Before The Loki Mutt decided to be part of the pack, or rather before I decided to stop and pick a stray off the road, and really, you have to wonder if he would have been just as happy anywhere else he would have found food and shelter, or for that matter, just food. I’m straying myself, I realize that, but I see dogs chained to trees or living in tiny pens or having to stay inside until they’re walked for a few moments each day, and I wonder how truly happy those dogs are, and in some cases, why the hell some people even have dogs. If you can’t treat a dog like he or she is a member of the family why would you take away from that dog the possibility someone out there would?
Anyway, before I went off on a mutt tangent, I was actually heading in the store to get mutt food something that, Before Lucas, took place once a month. Post Loki, the trip is being made every two weeks. If you get a stray that is hungry that dog will never truly feel at ease about food, and the will totally devote his life to anyone who brings home the biscuits. I’ve got one who is damn near a Nazi about food and one that is merely fanatical. There are some very compelling reasons to keep bringing in that fifty pound bag every two weeks, and to let them know who brings.
If I time it just right, and nothing goes wrong, and the train isn’t blocking the tracks, and I get good lights, and for some reason no one does anything stupid, I can leave work at noon, go get mutt food, and be back in time to wolf down a quick meal and not listen to people when they tell me going for dog food isn’t an act that requires that much stress. Oh, I could go after work, but the noon crowd is in a hurry, and they have got to move quickly whereas the five crowd might have time enough to screw everything up. The five people think they are in a hurry but the time they spend is opened ended to a degree. The noon people are lethal when you get in their way. Unless you are a train, that is.
Valdosta Georgia has a mile of train track for every man, woman, child, and goldfish in the city. Every road longer than one hundred feet is required by law to have a train track at both ends. At each major road there are two sets of tracks and you can just about set your watch by the time the trains come and just sit there, not moving at all for hours on end. To be in a hurry is to have ample opportunity to see some really great graffiti on the sides of a train. Liked that one did you? No worries! The people who run the trains, art aficionados all of them, will deftly back the train up so you can see it once again or more, at no additional charge. I got side tracked, I realize that.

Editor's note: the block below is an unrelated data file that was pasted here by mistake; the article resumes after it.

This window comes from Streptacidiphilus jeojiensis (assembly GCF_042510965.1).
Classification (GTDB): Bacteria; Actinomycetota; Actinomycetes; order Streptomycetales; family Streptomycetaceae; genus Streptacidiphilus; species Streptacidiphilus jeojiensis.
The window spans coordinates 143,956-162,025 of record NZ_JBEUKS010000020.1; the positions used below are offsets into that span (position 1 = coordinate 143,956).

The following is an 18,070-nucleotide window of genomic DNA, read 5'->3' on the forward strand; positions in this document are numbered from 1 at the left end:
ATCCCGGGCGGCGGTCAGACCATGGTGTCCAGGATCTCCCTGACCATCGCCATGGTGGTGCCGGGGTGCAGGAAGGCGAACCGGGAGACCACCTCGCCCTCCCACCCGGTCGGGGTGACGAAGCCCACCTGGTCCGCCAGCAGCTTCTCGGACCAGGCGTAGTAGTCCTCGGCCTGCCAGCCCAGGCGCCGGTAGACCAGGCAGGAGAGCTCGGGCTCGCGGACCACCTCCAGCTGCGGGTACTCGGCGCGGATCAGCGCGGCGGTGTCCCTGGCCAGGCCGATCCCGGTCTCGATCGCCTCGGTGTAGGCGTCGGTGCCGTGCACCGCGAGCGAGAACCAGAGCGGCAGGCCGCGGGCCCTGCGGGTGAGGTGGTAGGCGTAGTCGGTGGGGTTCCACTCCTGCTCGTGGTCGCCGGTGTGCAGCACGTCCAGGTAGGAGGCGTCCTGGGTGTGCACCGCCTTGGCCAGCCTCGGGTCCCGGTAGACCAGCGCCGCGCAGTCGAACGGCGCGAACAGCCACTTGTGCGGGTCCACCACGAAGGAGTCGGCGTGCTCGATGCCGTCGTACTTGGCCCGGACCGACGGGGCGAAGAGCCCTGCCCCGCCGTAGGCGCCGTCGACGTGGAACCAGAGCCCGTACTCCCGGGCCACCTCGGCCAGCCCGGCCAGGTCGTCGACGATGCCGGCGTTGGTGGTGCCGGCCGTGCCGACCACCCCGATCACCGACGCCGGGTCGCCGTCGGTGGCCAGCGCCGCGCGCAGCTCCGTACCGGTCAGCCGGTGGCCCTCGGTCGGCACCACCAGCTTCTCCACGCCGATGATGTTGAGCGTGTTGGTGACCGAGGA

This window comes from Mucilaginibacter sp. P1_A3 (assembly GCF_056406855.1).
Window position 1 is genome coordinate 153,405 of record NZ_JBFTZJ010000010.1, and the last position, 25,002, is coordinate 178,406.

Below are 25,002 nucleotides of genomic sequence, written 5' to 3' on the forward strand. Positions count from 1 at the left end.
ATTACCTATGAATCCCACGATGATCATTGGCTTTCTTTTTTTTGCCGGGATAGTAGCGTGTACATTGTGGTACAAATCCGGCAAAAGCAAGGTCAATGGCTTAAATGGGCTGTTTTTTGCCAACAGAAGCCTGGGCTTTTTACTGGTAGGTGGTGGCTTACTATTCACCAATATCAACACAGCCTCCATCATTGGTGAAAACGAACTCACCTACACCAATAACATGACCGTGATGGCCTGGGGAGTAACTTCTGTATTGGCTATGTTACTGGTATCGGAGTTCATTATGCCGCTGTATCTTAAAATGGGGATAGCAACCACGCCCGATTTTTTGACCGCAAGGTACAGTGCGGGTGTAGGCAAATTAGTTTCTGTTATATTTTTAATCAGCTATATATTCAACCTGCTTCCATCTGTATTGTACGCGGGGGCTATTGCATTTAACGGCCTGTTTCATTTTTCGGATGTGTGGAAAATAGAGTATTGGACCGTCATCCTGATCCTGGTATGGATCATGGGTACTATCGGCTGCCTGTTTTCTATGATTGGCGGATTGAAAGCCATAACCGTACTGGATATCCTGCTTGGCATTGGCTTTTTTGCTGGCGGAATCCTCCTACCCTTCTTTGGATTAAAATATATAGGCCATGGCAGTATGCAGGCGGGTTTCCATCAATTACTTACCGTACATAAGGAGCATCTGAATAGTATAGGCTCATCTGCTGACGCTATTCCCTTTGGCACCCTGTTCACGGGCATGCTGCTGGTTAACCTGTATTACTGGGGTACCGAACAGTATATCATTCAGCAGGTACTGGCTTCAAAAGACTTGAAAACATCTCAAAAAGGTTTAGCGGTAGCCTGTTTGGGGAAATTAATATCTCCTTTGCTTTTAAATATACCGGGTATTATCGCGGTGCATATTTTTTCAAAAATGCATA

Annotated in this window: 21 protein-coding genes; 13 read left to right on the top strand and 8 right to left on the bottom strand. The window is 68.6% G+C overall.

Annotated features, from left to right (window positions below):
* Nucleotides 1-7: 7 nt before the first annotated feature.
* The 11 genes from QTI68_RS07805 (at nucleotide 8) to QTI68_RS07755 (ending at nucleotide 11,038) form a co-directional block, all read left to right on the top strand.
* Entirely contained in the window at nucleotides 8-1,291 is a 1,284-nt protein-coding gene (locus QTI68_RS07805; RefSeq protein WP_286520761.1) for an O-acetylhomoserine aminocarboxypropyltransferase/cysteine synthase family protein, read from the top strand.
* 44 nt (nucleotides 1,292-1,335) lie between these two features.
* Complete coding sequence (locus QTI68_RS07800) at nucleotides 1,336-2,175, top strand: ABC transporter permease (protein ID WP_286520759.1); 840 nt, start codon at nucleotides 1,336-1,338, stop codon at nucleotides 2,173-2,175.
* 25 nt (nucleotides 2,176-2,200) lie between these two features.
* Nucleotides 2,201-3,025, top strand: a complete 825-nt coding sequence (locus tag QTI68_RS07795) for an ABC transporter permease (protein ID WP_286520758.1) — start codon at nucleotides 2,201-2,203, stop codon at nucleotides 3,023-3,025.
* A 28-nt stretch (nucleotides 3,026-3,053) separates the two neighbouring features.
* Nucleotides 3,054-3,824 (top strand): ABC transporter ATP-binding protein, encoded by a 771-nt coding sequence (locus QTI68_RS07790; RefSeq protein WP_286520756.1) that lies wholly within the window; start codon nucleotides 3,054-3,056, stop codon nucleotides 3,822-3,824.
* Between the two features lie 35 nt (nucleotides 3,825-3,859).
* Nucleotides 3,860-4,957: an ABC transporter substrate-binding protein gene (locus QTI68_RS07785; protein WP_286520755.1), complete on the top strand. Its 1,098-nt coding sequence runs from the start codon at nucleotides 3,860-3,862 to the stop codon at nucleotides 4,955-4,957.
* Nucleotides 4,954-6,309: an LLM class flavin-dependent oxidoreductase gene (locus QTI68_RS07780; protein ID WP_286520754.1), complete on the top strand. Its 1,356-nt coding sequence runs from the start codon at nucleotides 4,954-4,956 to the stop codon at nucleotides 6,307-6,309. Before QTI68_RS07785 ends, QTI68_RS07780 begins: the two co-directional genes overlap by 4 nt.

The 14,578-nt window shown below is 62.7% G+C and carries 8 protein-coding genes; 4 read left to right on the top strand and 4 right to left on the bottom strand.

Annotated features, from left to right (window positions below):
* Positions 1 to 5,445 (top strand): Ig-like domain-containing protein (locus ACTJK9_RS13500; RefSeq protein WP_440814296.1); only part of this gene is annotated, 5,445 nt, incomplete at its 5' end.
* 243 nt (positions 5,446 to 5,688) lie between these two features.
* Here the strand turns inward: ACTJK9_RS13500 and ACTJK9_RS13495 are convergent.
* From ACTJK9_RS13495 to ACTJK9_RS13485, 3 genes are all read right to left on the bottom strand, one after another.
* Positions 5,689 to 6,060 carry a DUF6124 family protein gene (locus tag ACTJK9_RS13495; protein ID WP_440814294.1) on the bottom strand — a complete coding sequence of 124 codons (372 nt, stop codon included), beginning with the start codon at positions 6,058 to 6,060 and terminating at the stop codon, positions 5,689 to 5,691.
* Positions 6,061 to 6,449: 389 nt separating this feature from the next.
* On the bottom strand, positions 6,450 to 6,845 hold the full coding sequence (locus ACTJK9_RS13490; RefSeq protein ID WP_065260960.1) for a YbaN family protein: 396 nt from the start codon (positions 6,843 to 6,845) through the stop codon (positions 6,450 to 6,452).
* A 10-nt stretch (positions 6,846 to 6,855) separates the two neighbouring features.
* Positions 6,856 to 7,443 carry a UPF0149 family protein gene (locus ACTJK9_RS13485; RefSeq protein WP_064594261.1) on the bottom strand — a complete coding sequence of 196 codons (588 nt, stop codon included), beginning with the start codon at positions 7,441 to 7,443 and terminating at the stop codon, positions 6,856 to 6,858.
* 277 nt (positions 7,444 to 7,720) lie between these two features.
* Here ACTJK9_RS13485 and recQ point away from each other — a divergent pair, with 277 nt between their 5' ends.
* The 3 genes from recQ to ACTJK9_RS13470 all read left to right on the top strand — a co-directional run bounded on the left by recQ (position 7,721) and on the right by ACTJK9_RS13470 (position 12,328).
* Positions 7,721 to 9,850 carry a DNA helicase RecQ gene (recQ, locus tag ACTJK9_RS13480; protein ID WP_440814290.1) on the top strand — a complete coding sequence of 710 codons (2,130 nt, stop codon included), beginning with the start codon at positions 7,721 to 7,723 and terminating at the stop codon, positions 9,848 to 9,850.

This all got started, three paragraphs or so ago, because as I was pulling into the parking lot there was a woman in pink pants. I’m not a big fan of pink. Pink is just a timid taint of red. Pink is medicinal and it is gooey. Pink is neither a panther nor a singer, really. Houses and vehicles should not be painted pink. This woman is as wide as a house. She is as big as a car. She is also in my way. She has to move quickly to get out of the way, and I wonder how long it’s been since she’s moved like that. How long has it been since she ran? I wonder if the last time she ran she realized she would never run again? I look back at her and the two people she is speaking with and they hand her something.
I get into the store, find a cart with a few items in it, ditch those items, and get a fifty pound bag of dog food. Everyone in Valdosta who is a Mutt Person, and who runs a cash register, knows who I am. Mutt People ask what kind of dogs the people who buy dog food have, and they smile. “How Lucas?” the woman asks me and I like her for this. She knows my dogs because she is a Mutt Person, and it shows.
I pass a woman and a young man, and you are not going to believe this, but as I am walking behind the woman, I realize I know her behind. “That’s…” and I’m right, it’s a woman I dated twenty years or so ago. I know she got married, had kids, lived happily ever after, but I haven’t seen her since we broke up. I turned around and steal a glimpse of her and realize the young man with her is her son. She’s wheedling him about something he wanted to buy, and she didn’t let him, and that voice, it is that same tone of voice that made me want to pick her up and shake her until all the irritants were slung out of her body like shaking baby snakes out of a wet sock.
I walk faster and I wonder if she is watching me and thinking, “Damn, that’s…” But the woman in pink is still in the parking lot, and she approaches me as I’m loading a giant bag of dog food into the passenger seat of the truck. She’s got the stealth of a collapsing statue of Hitler in downtown Jerusalem so I already know she’s coming up on my blindside.
“Excuse me sir can I bother you for just a minute?”
I turn and look at her and she has this odd smile frozen in place and she’s clutching a bible in front of her so I can see the title, as if there was a black book of that size in Georgia that might be anything other. I just look at her, not saying a word, and suddenly she breaks down and starts crying.
“I can see I startled you. I’m sorry.” As she walks off and begins sobbing. She is racked with pain over having startled me, I suppose, and I watch this. She slowly waddles off a few yards and cries loudly. I get into the truck and watch. She heads towards the store, turns around and sees me still sitting there, so she goes inside. I move the truck over to the other side of the parking lot and watch the door. Pinkie comes out, heads for the nest person who pulls in, and starts crying.